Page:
Luckily, the brilliant thing about flying is that it makes you examine your weaknesses and do something about them. The cockpit is no place for inadequacies or histrionics. After a recent scare with cloud, and an unscheduled landing and overnight stay at Mittagong, followed by an amazing IFR flight to Canberra, I had already decided it is time for an instrument rating. FI have begun the implement of torture that is the IREX, but am as far away from an instrument rating at the moment as I am from being 65 kilos (at LEAST three months, but thankfully the IREX doesn't involve giving up cheese)...
Unluckily, these things take time, and money, and work.
So, when my Webmaster, Clay, came over from the States and had only one day on which we could fly, I exercised my right to plead with the weather gods. I spent Monday in my office overlooking the Bankstown circuit, begging the gods to duplicate this very same day - sunny and crisp - tomorrow, for Clay's once-in-a-trip harbour scenic.
It's been a while since I have obsessively stalked the Bureau of Met. I have learned to let go of flights that are cancelled by weather, as I have learned to let go of flights that are cancelled by illness, a fault on the aircraft, or a plain gut feeling of not wanting to go. Or so I thought.
On Monday night, the weather looked iffy (the technical word being potentially overcast). With a 70% chance of rain, the worst of it looked to be in the morning. At five am, the TAF confirmed the iffiness, but the trend was towards improvement in the afternoon.
|Clay and Kree (Before)|
The Automatic Weather Service claimed the clouds at Bankstown were scattered at two thousand six hundred feet, which is certainly enough to get into the harbour. The service at Sydney was less encouraging, but still possible. I called Sydney Terminal from the flying school and asked about my chances of getting into the harbour and was told "pretty good. Cloud's a bit low, but it's possible"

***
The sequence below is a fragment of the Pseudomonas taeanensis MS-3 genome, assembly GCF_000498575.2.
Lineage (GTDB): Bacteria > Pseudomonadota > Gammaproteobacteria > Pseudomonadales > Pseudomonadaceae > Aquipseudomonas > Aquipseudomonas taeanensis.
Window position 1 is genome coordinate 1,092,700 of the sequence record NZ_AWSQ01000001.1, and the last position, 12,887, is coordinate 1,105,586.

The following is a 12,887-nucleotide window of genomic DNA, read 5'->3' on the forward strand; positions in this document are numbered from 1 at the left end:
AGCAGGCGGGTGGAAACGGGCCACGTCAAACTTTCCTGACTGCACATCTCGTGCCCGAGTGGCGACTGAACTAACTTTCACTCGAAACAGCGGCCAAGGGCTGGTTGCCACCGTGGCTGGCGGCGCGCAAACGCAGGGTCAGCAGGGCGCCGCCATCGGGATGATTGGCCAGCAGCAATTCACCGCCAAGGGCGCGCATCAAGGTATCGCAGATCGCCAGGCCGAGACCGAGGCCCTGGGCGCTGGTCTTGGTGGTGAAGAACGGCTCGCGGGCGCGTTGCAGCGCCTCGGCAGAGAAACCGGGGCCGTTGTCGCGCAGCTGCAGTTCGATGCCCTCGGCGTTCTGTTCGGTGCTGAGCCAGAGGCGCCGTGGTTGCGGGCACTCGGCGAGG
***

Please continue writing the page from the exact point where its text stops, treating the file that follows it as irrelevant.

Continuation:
I filed the plan and went out to check the aircraft. After a struggle (in which Clay nearly broke his wrist!) to get the oil cap off, a search for a fuel drain implement and a discussion about two loose screws on the spats, I gave my passengers a safety brief and strapped them in.
I started the engine, performed the checks, switched on the tower weather service and heard,
"Bankstown terminal information Juliet. Expect instrument approach....visibility six kms..."
I shook my head and shut down the engine.
As I apologised to Clay and Tracey, Clay (a pilot himself) said he understood, stating he wouldn't take off in this weather either.
Up until that point, I had had doubts, but assuaged them by reminding myself that I know the route well, it's coastal, it's fairly low level, it's in controlled airspace....but, at that very moment, my belly said 'no. No. You will not take off in deteriorating weather. Not while you are a five hundred hour VFR pilot. No matter HOW much you want your friends to see the harbour'
|Clay and Kree (After)|
As I neared the city, the sky was dark; the top of Centrepoint barely visible. I knew I had made the right decision. And with that, I stopped at the deli and bought half a kilo of French Brie. While I am alive to enjoy another day, the damn diet can wait...